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December 14, 2010


Dick Pountain

Absolutely spot-on. "Private-sector mutualism" should be the long-sought Third Way between unregulated capitalism and state socialism. It won't be simply conceded by shareholders giving their companies to the workers for Christmas though - getting there will require a political campaign *at least* as long and hard as that for the Welfare State. It would require fundamental amendments to the structure of the limited company and the Companies Act to make it more or less compulsory (eg.as director's various responsibilities are now). That would be a tough campaign...


Labour could borrow from the rhetoric of Thatcher and make "a right to own" part of its offer to the electorate: http://www.labourlist.org/ideas-for-electability-the-right-to-own.

Dick Pountain

Absolutely. It's one of the few winning offers Labour can make since Thatcher demolished their base. Most middle-class people are now instinctively wary of anything that sounds like socialism, but not so of owning part of their own firm. (And it puts current proprietors on the spot)

Graham Mitchell

A positive piece (the essay for Policy Network), and certainly Labour would do well to do some serious work in partnership with the cooperative and mutual sector to develop a policy framework that would facilitate the wider adoption of cooperative and mutual business models. Labour does need to do its homework on this and does need to work with the lead organisation for the sector in the UK, that being Co-operatives UK, which is the trade body for the movement (not Mutuo, as stated in your piece, which is in fact more of a think tank and policy forum than anything else, although it does bring together a broader constituency).

Note that cooperatives and mutuals are very similar, but are not the same thing.

A key issue, which your piece misses, is that other than Industrial and Provident Society legislation there is no legal definition in the UK as to what a cooperative is. This is a double edged sword. On the positive side it enables a great range of flexibility in terms of the legal structures employed by cooperative enterprises. As well as the Industrial and Provident Society (IPS) model commonly used by traditional consumer cooperatives and now widely used to support community share issues, cooperatives can also be companies (both share and guarantee), LLPs, CICs, etc. On the downside it makes it difficult to define- for example - tax breaks that would be beneficial to cooperatives and mutuals without excluding one or more important sub-sectors or types within the broad cooperative/mutual sector.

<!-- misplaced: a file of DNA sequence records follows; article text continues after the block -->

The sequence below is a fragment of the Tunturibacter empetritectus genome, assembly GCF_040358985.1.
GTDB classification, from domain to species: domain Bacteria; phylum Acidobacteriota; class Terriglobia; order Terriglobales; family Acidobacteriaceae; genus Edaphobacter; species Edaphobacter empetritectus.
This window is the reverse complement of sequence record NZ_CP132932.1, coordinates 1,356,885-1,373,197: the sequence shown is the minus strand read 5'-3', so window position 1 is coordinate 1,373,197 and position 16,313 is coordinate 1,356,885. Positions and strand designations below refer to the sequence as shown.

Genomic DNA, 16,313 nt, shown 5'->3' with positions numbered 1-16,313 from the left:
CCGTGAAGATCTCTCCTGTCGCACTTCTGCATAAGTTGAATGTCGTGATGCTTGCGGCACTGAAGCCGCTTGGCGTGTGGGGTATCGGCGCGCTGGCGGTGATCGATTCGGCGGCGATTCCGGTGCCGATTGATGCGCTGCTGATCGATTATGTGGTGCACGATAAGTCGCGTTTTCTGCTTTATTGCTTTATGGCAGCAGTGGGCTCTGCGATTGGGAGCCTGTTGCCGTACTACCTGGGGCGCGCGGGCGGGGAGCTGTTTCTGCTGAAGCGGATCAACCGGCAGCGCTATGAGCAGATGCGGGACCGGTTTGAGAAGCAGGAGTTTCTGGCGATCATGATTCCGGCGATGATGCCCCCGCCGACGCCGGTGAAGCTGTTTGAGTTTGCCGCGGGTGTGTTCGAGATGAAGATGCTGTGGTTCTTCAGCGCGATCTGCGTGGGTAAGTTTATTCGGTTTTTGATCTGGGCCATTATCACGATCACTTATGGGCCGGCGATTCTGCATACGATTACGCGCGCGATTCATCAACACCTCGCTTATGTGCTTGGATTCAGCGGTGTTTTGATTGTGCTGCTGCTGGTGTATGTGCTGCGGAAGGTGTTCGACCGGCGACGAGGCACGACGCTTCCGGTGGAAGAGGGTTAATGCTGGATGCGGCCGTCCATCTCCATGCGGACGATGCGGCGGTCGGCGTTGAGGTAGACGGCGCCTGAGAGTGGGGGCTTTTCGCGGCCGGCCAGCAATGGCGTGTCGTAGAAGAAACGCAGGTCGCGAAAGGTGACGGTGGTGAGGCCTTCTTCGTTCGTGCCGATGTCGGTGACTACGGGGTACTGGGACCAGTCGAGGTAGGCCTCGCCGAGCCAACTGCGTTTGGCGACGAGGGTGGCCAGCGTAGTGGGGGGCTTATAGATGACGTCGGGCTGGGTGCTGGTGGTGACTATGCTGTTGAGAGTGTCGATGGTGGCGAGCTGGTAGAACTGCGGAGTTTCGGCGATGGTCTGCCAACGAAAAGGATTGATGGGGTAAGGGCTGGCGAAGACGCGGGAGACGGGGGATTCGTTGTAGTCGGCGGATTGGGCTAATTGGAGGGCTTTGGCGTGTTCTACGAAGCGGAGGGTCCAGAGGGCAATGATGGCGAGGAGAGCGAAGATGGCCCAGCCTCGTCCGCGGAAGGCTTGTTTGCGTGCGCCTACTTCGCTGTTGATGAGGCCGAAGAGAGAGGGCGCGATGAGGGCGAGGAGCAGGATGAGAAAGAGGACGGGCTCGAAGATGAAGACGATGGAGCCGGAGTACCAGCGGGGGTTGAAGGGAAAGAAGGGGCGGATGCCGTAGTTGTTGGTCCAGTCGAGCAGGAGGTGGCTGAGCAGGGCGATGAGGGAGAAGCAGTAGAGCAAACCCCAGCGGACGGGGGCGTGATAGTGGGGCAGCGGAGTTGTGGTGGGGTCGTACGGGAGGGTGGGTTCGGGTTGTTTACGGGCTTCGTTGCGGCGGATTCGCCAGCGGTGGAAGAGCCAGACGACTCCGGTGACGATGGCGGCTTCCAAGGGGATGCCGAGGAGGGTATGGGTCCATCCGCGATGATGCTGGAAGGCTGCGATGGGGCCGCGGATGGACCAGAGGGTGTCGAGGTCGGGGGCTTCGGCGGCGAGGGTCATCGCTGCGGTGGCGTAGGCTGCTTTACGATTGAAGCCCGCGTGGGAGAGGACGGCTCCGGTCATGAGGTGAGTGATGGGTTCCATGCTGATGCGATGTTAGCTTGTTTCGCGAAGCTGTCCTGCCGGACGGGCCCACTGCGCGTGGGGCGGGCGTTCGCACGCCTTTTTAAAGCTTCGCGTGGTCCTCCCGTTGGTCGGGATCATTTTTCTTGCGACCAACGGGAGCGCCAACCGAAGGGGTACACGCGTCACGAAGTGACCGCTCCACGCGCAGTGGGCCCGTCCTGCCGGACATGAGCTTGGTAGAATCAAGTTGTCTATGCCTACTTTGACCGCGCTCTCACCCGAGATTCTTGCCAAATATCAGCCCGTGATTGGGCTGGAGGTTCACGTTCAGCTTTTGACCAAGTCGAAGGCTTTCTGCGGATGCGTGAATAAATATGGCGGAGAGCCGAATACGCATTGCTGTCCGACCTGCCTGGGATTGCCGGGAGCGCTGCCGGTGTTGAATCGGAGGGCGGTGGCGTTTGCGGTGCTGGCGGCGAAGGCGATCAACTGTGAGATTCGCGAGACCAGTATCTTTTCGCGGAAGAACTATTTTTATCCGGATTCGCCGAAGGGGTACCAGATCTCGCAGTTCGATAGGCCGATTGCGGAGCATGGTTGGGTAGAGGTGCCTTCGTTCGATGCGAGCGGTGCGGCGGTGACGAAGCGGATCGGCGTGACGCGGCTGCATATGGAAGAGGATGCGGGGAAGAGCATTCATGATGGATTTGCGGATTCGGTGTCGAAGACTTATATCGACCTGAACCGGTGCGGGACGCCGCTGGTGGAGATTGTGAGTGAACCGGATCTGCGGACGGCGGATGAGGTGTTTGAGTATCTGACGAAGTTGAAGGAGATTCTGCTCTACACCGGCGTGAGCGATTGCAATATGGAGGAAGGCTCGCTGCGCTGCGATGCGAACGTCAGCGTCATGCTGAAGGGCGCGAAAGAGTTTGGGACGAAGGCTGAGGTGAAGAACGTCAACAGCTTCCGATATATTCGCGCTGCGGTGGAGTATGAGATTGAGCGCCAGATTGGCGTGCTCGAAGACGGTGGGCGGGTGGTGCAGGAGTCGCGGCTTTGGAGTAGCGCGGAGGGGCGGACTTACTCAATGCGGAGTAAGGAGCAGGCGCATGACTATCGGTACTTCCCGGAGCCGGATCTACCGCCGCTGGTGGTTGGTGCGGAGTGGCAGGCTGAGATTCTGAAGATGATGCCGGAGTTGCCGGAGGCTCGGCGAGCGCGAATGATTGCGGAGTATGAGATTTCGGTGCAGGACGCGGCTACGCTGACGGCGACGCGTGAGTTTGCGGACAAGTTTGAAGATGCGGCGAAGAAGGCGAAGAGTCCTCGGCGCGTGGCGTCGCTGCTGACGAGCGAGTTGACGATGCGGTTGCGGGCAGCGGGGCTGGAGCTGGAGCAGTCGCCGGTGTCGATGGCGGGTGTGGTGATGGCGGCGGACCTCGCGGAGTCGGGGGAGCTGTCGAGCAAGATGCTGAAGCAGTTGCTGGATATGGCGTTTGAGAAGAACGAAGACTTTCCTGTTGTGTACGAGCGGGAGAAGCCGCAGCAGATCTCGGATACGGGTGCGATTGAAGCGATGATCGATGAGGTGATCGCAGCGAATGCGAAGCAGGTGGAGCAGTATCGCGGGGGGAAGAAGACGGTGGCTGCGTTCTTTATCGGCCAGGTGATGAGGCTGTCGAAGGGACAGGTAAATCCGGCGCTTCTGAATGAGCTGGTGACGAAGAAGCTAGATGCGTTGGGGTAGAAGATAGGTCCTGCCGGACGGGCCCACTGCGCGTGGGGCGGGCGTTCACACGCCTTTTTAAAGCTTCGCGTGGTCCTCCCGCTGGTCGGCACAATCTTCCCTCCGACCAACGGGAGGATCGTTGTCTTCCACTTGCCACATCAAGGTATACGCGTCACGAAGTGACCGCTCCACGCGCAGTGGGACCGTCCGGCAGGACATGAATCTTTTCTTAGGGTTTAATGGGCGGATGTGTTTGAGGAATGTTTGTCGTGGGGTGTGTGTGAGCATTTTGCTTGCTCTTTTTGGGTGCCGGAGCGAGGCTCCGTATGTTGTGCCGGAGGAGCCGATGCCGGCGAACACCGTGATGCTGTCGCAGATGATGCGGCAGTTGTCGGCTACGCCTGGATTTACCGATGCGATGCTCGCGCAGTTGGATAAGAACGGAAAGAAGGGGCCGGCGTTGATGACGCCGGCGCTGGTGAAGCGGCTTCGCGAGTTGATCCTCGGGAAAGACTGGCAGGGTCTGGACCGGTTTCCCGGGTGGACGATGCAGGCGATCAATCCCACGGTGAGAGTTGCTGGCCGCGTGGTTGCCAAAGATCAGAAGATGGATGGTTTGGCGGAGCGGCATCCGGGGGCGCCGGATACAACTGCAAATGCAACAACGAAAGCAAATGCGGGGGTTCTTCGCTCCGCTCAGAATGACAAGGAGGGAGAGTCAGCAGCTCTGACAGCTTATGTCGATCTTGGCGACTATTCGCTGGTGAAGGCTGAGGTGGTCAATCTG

There is a real interest in cooperative and mutual solutions right now, and this should be supported. A key issue is the capacity to support large numbers of new cooperatives and employee owned firms being created. The number of business development professionals in the UK today who really know what they are talking about in this field probably numbers less than 200 currently. This needs to be scaled up by at least one order of magnitude, and as you correctly point out the financing needs to be made available to support those new enterprises. Without quality expertise, early stage failure rates will soar and the model will quickly gain a reputation as being weak.

Will Davies

Graham - thanks for this helpful addition. Definitional issues are problematic here, as people quite quickly become very confused once you start trying to nail down the different models. Some venn diagram is required. I think I've taken the broadest definition of 'mutual', as including 'co-operatives' within it. Surely 'mutual' is a woolier category than 'co-operative', and can therefore be used loosely to describe organisations without external shareholders, but which are nevertheless owned by their 'members' (whoever they may be). Co-operatives would therefore be a form of mutual...

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